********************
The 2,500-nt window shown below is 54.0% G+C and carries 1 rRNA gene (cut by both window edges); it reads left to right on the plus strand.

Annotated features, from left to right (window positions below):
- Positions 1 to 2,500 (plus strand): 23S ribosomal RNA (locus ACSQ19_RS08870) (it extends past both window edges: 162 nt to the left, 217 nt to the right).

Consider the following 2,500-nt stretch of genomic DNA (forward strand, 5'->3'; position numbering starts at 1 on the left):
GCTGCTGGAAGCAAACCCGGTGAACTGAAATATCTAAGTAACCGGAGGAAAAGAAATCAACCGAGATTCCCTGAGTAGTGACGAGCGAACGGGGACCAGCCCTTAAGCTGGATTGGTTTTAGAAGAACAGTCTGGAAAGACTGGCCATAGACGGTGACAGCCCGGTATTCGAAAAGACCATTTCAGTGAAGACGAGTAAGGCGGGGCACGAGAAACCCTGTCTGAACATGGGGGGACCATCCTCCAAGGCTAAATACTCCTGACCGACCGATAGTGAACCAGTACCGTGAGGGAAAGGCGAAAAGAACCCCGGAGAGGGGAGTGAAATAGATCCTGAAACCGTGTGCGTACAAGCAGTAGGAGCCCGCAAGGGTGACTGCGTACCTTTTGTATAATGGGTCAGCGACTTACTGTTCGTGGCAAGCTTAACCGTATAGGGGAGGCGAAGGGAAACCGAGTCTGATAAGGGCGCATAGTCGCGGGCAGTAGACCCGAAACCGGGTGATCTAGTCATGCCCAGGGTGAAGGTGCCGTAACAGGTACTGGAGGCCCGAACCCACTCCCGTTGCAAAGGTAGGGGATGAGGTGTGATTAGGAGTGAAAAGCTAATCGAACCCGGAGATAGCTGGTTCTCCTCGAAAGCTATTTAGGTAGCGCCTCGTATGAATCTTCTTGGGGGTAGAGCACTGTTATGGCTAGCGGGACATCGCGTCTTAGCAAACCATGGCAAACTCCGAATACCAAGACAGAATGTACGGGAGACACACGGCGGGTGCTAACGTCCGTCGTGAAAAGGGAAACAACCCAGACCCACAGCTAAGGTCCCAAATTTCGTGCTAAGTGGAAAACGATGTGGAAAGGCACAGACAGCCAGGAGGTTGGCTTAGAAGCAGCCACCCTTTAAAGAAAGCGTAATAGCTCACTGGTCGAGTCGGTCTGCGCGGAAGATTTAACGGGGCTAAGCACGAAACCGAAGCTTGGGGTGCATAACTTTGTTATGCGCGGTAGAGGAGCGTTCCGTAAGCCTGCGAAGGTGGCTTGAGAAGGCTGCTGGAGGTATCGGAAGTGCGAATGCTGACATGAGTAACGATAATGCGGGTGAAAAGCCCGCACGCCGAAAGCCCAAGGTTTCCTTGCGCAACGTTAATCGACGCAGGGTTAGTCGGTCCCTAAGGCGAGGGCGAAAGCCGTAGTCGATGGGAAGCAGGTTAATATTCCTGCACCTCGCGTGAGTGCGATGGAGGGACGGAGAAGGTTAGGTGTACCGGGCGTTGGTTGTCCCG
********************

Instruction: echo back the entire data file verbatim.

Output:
The 2,500-nt window shown below is 54.0% G+C and carries 1 rRNA gene (cut by both window edges); it reads left to right on the plus strand.

Annotated features, from left to right (window positions below):
- Positions 1 to 2,500 (plus strand): 23S ribosomal RNA (locus ACSQ19_RS08870) (it extends past both window edges: 162 nt to the left, 217 nt to the right).

Consider the following 2,500-nt stretch of genomic DNA (forward strand, 5'->3'; position numbering starts at 1 on the left):
GCTGCTGGAAGCAAACCCGGTGAACTGAAATATCTAAGTAACCGGAGGAAAAGAAATCAACCGAGATTCCCTGAGTAGTGACGAGCGAACGGGGACCAGCCCTTAAGCTGGATTGGTTTTAGAAGAACAGTCTGGAAAGACTGGCCATAGACGGTGACAGCCCGGTATTCGAAAAGACCATTTCAGTGAAGACGAGTAAGGCGGGGCACGAGAAACCCTGTCTGAACATGGGGGGACCATCCTCCAAGGCTAAATACTCCTGACCGACCGATAGTGAACCAGTACCGTGAGGGAAAGGCGAAAAGAACCCCGGAGAGGGGAGTGAAATAGATCCTGAAACCGTGTGCGTACAAGCAGTAGGAGCCCGCAAGGGTGACTGCGTACCTTTTGTATAATGGGTCAGCGACTTACTGTTCGTGGCAAGCTTAACCGTATAGGGGAGGCGAAGGGAAACCGAGTCTGATAAGGGCGCATAGTCGCGGGCAGTAGACCCGAAACCGGGTGATCTAGTCATGCCCAGGGTGAAGGTGCCGTAACAGGTACTGGAGGCCCGAACCCACTCCCGTTGCAAAGGTAGGGGATGAGGTGTGATTAGGAGTGAAAAGCTAATCGAACCCGGAGATAGCTGGTTCTCCTCGAAAGCTATTTAGGTAGCGCCTCGTATGAATCTTCTTGGGGGTAGAGCACTGTTATGGCTAGCGGGACATCGCGTCTTAGCAAACCATGGCAAACTCCGAATACCAAGACAGAATGTACGGGAGACACACGGCGGGTGCTAACGTCCGTCGTGAAAAGGGAAACAACCCAGACCCACAGCTAAGGTCCCAAATTTCGTGCTAAGTGGAAAACGATGTGGAAAGGCACAGACAGCCAGGAGGTTGGCTTAGAAGCAGCCACCCTTTAAAGAAAGCGTAATAGCTCACTGGTCGAGTCGGTCTGCGCGGAAGATTTAACGGGGCTAAGCACGAAACCGAAGCTTGGGGTGCATAACTTTGTTATGCGCGGTAGAGGAGCGTTCCGTAAGCCTGCGAAGGTGGCTTGAGAAGGCTGCTGGAGGTATCGGAAGTGCGAATGCTGACATGAGTAACGATAATGCGGGTGAAAAGCCCGCACGCCGAAAGCCCAAGGTTTCCTTGCGCAACGTTAATCGACGCAGGGTTAGTCGGTCCCTAAGGCGAGGGCGAAAGCCGTAGTCGATGGGAAGCAGGTTAATATTCCTGCACCTCGCGTGAGTGCGATGGAGGGACGGAGAAGGTTAGGTGTACCGGGCGTTGGTTGTCCCG